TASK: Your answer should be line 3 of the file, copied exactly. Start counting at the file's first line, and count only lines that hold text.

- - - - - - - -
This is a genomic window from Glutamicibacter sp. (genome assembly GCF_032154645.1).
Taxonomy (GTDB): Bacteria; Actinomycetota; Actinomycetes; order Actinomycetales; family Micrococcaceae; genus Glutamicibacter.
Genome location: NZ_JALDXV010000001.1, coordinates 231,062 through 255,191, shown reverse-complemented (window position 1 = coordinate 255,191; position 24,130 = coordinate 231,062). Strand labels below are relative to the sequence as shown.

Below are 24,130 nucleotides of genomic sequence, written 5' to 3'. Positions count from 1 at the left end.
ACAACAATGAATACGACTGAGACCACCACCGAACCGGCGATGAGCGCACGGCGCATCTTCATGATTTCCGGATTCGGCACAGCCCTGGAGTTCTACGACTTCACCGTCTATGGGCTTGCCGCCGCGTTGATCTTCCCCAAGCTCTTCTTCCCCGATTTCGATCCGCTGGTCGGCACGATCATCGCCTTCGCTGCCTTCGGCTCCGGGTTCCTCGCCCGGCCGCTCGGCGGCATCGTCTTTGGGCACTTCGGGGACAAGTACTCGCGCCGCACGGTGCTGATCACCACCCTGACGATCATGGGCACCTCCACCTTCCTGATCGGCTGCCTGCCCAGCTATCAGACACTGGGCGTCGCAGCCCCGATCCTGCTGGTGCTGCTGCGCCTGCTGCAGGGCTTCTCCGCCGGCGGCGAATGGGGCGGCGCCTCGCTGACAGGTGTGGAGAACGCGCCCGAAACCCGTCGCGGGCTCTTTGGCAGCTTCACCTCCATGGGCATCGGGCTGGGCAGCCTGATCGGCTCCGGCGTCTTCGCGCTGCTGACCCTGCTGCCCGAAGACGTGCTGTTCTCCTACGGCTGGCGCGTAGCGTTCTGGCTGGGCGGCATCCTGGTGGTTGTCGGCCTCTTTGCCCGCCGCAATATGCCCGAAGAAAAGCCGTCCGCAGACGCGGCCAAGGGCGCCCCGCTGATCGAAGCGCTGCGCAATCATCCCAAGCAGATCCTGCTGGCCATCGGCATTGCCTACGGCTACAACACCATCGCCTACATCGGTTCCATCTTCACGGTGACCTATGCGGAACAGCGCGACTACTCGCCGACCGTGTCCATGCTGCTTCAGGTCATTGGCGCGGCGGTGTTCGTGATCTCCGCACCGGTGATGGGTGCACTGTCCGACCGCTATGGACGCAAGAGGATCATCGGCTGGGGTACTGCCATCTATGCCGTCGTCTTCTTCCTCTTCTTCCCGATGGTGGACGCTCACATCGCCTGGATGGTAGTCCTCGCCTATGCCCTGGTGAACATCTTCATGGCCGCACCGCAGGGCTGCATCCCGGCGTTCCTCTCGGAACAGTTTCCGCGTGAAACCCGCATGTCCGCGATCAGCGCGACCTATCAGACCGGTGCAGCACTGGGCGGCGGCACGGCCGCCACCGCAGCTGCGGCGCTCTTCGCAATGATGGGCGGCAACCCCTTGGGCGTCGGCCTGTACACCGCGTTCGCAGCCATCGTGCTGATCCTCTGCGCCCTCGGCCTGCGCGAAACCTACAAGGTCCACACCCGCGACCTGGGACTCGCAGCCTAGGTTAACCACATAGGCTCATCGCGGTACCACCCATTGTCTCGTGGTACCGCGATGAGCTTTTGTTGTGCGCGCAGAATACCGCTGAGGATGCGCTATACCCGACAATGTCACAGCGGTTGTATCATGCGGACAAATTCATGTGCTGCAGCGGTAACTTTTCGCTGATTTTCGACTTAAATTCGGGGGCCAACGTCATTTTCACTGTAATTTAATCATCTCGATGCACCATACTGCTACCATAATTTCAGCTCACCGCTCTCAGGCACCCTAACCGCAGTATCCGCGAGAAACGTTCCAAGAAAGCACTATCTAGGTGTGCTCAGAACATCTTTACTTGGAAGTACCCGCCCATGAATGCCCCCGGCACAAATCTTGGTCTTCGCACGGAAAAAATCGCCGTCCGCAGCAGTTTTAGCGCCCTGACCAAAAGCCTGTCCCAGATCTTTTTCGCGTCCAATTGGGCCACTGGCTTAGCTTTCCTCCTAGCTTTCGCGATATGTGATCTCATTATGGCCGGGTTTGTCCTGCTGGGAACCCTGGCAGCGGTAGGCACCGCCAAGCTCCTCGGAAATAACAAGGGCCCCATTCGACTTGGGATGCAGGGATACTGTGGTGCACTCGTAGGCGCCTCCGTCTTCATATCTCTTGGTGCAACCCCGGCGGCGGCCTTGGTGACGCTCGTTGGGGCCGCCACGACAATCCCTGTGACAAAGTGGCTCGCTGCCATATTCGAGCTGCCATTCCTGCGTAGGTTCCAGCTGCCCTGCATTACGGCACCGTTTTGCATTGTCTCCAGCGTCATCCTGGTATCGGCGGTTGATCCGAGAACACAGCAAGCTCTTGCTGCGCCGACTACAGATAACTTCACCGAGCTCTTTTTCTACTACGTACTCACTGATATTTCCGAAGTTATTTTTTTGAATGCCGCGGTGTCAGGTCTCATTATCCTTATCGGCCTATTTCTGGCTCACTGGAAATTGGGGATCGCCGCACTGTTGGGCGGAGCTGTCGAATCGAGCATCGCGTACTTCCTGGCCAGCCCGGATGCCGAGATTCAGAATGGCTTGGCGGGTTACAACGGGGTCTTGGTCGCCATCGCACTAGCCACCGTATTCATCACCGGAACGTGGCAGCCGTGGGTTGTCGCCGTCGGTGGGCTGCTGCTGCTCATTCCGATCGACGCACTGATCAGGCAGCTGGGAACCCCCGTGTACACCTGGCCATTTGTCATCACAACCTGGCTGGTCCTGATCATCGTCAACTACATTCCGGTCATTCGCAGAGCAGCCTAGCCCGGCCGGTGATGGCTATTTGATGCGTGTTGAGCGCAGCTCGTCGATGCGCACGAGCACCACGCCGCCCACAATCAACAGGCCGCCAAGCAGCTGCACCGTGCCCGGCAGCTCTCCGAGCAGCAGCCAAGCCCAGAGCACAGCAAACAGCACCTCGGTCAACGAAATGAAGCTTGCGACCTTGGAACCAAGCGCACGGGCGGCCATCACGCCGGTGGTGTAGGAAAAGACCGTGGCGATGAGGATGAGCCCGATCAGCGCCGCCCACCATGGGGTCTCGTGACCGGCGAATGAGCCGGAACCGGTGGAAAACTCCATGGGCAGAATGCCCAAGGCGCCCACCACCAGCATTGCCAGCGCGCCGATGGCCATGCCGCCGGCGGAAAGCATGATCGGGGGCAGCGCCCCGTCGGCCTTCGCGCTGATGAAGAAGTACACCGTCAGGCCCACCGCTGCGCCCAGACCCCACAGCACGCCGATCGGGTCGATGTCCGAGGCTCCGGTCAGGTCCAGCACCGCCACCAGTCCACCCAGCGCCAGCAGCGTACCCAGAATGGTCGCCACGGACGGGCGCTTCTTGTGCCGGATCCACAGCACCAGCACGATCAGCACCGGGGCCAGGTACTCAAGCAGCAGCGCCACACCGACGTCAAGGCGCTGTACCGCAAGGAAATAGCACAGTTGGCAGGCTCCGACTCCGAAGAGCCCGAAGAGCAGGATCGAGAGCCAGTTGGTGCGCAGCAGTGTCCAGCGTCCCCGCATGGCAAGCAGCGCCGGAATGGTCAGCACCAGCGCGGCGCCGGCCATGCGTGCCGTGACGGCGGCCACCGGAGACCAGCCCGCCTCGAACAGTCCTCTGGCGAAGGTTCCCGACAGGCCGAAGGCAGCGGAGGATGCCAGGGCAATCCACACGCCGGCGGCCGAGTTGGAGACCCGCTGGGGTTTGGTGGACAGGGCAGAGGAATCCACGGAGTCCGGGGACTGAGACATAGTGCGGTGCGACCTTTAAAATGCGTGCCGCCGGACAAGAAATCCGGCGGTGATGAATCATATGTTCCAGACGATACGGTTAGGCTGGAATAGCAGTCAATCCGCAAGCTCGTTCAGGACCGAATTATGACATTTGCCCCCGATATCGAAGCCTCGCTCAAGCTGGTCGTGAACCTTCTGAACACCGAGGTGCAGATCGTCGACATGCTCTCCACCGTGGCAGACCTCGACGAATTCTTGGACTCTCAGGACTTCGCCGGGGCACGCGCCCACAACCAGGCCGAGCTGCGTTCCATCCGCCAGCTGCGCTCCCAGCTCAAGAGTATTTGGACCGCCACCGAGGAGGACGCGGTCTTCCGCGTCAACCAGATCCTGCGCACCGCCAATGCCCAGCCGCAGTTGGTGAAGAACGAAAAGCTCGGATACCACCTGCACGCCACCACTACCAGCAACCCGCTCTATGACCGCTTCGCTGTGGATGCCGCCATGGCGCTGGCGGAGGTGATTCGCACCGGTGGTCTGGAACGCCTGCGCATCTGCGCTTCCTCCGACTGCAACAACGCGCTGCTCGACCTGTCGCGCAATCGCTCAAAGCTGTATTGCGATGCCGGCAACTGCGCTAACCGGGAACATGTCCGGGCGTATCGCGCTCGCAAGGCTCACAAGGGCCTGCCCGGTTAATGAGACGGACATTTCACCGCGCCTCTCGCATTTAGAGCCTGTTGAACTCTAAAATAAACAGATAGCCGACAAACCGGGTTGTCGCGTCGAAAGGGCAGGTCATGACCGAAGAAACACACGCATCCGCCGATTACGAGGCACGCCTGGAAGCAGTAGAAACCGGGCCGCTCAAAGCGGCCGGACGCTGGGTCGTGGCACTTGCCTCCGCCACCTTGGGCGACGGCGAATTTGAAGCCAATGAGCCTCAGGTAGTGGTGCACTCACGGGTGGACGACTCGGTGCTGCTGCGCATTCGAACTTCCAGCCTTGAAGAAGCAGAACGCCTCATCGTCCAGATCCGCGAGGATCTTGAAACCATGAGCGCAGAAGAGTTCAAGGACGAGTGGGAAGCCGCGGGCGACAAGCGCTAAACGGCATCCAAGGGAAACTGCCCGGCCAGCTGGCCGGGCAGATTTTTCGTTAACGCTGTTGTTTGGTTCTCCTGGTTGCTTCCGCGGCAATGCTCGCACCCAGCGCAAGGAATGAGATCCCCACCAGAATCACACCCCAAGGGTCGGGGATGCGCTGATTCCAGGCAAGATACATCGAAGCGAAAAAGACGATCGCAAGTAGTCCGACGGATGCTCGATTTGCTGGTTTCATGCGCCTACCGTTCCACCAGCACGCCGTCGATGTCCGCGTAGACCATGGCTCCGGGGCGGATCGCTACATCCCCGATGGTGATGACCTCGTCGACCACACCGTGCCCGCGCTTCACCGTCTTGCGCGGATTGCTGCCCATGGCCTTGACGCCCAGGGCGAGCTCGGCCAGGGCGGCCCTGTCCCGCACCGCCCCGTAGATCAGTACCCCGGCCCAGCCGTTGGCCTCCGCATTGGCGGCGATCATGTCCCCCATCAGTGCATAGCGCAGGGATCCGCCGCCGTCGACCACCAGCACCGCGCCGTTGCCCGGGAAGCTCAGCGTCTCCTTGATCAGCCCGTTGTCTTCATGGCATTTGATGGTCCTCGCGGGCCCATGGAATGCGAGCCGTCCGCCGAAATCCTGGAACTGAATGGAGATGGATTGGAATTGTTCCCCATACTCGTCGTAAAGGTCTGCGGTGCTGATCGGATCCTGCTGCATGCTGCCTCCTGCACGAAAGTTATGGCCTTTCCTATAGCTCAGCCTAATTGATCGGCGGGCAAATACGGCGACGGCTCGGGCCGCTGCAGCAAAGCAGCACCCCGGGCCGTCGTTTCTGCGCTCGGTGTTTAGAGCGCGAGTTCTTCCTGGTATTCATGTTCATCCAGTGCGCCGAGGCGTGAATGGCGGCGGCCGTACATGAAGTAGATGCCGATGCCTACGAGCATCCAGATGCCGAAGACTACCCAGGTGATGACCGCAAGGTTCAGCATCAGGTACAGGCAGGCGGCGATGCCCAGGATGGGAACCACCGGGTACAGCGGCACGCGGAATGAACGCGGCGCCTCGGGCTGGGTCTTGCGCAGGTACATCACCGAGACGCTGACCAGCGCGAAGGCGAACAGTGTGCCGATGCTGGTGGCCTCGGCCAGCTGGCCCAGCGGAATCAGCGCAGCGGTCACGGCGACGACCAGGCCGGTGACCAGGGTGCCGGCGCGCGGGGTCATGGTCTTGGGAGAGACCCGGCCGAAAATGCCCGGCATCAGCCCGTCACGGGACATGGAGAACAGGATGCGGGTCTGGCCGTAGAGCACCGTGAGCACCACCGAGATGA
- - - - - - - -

Genome location: NZ_JALDXV010000001.1, coordinates 231,062 through 255,191, shown reverse-complemented (window position 1 = coordinate 255,191; position 24,130 = coordinate 231,062). Strand labels below are relative to the sequence as shown.